Imagine carrying an energy harnessing device in your carone that captures most of the waste heat produced by the engine and converts it into reusable energy. The car gets to run almost double its usual time. Researchers have invented thermal diodes which could convert 90 per cent of wasted heat into electricity quite efficiently. Theory puts a limit to the amount of heat that can actually be converted into electricity. Current devices achieve only 10 per cent of that limit. Once the thermal diodes are in commercial use, electronic devices such as cellphones and laptops would have longer lives. Journal of Applied Physics, November 13

entomology
Smart gardeners

Down to Earth Leaf-cutter ants are a model to draw inspiration from. Apart from being socially gregarious they keep plants well pruned, store the cut foliage on which they cultivate fungus for food and, now scientists say, harvest bacteria. This symbiosis has important implications for the nitrogen cycle. The bacteria fix nitrogen and enhance the growth of the fungal gardens. When ants consume the fungus, the nitrogen becomes part of their bodies and is added to the ecosystems when they die. Leaf-cutters live in the tropics where the soil has limited amount of fixed nitrogen. Each colony has millions of ants. The nitrogen they get from their food is not enough for large colonies to thrive. Science, November 20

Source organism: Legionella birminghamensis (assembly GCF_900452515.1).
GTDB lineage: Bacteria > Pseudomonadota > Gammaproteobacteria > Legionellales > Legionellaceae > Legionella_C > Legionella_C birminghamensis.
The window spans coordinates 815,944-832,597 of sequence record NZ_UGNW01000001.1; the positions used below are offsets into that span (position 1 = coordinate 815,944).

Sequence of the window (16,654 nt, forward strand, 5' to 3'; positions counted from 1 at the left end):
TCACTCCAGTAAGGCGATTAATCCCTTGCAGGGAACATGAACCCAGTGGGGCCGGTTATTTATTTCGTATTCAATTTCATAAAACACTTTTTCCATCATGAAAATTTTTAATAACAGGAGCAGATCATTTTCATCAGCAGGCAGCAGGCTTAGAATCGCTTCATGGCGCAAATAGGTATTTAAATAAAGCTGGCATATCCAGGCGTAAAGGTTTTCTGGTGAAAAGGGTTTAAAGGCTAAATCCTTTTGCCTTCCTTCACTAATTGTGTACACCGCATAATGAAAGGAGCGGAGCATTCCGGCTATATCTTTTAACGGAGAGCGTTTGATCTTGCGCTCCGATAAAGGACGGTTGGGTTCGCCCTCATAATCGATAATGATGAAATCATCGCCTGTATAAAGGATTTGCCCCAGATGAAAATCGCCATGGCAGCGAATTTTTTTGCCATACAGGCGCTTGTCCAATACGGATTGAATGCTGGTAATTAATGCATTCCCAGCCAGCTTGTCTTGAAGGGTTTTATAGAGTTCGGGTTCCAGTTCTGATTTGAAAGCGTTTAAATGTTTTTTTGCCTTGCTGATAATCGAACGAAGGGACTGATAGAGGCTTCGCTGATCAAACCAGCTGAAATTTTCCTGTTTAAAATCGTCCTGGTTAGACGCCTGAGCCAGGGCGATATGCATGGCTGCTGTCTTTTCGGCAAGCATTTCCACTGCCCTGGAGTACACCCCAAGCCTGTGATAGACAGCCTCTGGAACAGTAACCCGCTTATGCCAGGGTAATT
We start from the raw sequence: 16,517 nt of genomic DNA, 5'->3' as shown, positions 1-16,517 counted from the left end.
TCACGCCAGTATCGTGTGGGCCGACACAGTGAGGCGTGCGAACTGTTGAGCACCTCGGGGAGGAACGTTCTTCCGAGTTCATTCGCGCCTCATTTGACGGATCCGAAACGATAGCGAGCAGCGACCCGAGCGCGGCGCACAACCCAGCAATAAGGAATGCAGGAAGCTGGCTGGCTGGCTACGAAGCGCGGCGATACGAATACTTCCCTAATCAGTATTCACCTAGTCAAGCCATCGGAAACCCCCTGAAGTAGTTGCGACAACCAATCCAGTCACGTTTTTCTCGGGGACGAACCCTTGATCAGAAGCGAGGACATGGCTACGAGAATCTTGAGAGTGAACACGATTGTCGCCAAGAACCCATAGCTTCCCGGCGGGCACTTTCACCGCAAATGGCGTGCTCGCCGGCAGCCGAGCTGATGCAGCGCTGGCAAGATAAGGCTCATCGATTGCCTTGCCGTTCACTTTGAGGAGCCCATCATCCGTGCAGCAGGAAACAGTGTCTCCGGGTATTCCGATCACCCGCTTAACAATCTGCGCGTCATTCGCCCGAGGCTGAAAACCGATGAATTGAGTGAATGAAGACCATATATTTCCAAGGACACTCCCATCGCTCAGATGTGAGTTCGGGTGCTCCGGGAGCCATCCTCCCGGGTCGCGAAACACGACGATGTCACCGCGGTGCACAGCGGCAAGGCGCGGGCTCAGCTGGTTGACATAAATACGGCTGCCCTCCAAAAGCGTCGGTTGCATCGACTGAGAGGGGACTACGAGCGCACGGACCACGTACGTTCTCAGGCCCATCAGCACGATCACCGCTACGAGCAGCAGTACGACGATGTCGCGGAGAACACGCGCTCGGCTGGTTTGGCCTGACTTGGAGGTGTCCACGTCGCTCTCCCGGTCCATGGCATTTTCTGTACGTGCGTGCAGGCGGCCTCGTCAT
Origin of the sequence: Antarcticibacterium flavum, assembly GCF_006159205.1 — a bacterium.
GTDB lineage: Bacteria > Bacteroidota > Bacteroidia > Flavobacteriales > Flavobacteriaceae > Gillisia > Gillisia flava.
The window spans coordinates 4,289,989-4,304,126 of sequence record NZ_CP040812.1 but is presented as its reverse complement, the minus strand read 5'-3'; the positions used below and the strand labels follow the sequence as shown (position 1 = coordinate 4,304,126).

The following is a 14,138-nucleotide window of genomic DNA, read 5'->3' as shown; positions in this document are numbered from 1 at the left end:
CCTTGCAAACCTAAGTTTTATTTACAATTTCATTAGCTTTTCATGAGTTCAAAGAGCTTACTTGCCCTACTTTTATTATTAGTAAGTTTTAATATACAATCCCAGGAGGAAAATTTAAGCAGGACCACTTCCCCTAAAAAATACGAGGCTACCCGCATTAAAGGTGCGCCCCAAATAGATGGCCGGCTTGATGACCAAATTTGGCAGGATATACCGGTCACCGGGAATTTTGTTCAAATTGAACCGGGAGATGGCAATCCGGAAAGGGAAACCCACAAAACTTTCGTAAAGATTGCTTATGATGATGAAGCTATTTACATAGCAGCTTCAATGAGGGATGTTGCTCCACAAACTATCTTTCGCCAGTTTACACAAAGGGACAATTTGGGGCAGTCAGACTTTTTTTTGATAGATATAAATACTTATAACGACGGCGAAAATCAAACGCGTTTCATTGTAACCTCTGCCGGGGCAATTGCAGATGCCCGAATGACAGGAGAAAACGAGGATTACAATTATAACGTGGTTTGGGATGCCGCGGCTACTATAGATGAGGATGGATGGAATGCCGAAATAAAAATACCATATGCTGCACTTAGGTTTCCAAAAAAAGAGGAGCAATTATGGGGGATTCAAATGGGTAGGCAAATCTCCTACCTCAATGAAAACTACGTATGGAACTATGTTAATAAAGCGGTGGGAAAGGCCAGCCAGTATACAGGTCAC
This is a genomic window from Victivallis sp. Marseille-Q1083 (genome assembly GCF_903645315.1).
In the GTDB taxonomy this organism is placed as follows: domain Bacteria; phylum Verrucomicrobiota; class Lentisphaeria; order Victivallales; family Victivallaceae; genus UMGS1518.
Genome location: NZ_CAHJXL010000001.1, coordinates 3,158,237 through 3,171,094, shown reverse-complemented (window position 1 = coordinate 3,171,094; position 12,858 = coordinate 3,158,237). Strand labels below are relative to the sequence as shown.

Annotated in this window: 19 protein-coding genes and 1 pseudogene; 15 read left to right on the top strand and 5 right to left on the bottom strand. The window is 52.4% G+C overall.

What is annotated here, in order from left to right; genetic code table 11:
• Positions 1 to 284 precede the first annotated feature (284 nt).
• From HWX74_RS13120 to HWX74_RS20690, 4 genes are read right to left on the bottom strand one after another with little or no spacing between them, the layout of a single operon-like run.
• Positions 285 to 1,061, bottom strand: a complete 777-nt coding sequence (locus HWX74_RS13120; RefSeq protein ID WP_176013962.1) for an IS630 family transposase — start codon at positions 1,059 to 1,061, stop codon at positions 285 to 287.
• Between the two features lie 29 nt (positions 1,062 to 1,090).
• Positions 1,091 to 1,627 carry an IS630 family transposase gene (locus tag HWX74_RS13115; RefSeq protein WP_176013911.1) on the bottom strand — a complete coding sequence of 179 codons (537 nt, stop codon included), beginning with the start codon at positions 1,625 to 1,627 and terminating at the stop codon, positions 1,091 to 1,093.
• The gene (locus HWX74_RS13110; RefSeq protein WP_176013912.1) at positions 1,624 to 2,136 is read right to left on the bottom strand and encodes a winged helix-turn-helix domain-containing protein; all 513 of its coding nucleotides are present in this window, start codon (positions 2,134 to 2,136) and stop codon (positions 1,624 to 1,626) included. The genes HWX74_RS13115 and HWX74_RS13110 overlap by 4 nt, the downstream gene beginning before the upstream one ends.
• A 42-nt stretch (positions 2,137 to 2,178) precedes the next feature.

evolution
Ice age the real story

Down to Earth An ecosystem can crash in two ways either the landscape changes and spells doom for its flora and fauna or the inhabitants take the road to extinction and spell doom for the landscape.Down to Earth But which came first was not clear in case of mass extinction of land mammals in North America at the end of ice age. Scientists have put together the event disappearance of large woolly mammoths, the sabre-toothed tiger and mastodons shaped the post-ice age earth. Pine trees and grasslands turned into broad-leaved forests with no big herbivores to keep them in check. The number of trees grew and so did the wildfires, shaping the landscape further. This study rules out the hand of human settlements post the ice age era because the collapse began 14,000 years ago; ice age ended only 10,000 years ago. Science, November 19

forestry
A lose-lose situation

Down to Earth Europes land management is its environments foe. Its forests and grasslands together are capable of absorbing 305 million tonnes of carbon per year which should take care of 19 per cent of fossil fuel emissions. But agricultural lands release their own CO2. This reduces the balance by 4 per cent. Greenhouse gases like nitrous oxide from fertilizers applied to grasslands and crops, and methane from drained peatlands add to the emissions leaving the natural sinks capable of balancing only 2 per cent of emissions from transport and industry. Nature Geoscience, November 22 online